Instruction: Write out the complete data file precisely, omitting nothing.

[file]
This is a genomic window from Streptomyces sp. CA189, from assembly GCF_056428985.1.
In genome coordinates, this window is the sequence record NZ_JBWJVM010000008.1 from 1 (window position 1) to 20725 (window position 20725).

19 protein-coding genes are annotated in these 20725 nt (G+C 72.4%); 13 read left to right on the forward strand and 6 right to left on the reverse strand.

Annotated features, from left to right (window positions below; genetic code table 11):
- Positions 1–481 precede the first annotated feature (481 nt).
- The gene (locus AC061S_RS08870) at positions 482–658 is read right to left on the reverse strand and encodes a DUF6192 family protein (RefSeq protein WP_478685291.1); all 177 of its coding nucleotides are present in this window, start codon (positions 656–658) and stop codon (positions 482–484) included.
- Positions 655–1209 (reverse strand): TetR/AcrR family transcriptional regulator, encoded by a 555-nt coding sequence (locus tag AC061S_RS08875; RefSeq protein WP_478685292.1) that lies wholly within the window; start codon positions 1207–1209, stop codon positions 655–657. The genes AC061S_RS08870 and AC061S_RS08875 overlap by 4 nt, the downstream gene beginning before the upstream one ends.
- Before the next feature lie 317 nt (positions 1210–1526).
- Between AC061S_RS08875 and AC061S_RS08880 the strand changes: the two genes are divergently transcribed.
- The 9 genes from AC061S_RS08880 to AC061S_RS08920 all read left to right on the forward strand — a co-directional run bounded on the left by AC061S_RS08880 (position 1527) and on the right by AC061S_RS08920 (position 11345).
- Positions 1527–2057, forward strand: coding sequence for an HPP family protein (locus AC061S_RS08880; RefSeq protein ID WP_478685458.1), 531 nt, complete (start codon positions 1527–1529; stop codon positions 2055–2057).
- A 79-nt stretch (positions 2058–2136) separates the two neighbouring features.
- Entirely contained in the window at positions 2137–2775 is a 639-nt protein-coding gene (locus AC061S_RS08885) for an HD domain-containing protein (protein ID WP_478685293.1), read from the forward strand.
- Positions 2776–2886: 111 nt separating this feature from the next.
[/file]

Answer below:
This is a genomic window from Streptomyces sp. CA189, from assembly GCF_056428985.1.
In genome coordinates, this window is the sequence record NZ_JBWJVM010000008.1 from 1 (window position 1) to 20725 (window position 20725).

19 protein-coding genes are annotated in these 20725 nt (G+C 72.4%); 13 read left to right on the forward strand and 6 right to left on the reverse strand.

Annotated features, from left to right (window positions below; genetic code table 11):
- Positions 1–481 precede the first annotated feature (481 nt).
- The gene (locus AC061S_RS08870) at positions 482–658 is read right to left on the reverse strand and encodes a DUF6192 family protein (RefSeq protein WP_478685291.1); all 177 of its coding nucleotides are present in this window, start codon (positions 656–658) and stop codon (positions 482–484) included.
- Positions 655–1209 (reverse strand): TetR/AcrR family transcriptional regulator, encoded by a 555-nt coding sequence (locus tag AC061S_RS08875; RefSeq protein WP_478685292.1) that lies wholly within the window; start codon positions 1207–1209, stop codon positions 655–657. The genes AC061S_RS08870 and AC061S_RS08875 overlap by 4 nt, the downstream gene beginning before the upstream one ends.
- Before the next feature lie 317 nt (positions 1210–1526).
- Between AC061S_RS08875 and AC061S_RS08880 the strand changes: the two genes are divergently transcribed.
- The 9 genes from AC061S_RS08880 to AC061S_RS08920 all read left to right on the forward strand — a co-directional run bounded on the left by AC061S_RS08880 (position 1527) and on the right by AC061S_RS08920 (position 11345).
- Positions 1527–2057, forward strand: coding sequence for an HPP family protein (locus AC061S_RS08880; RefSeq protein ID WP_478685458.1), 531 nt, complete (start codon positions 1527–1529; stop codon positions 2055–2057).
- A 79-nt stretch (positions 2058–2136) separates the two neighbouring features.
- Entirely contained in the window at positions 2137–2775 is a 639-nt protein-coding gene (locus AC061S_RS08885) for an HD domain-containing protein (protein ID WP_478685293.1), read from the forward strand.
- Positions 2776–2886: 111 nt separating this feature from the next.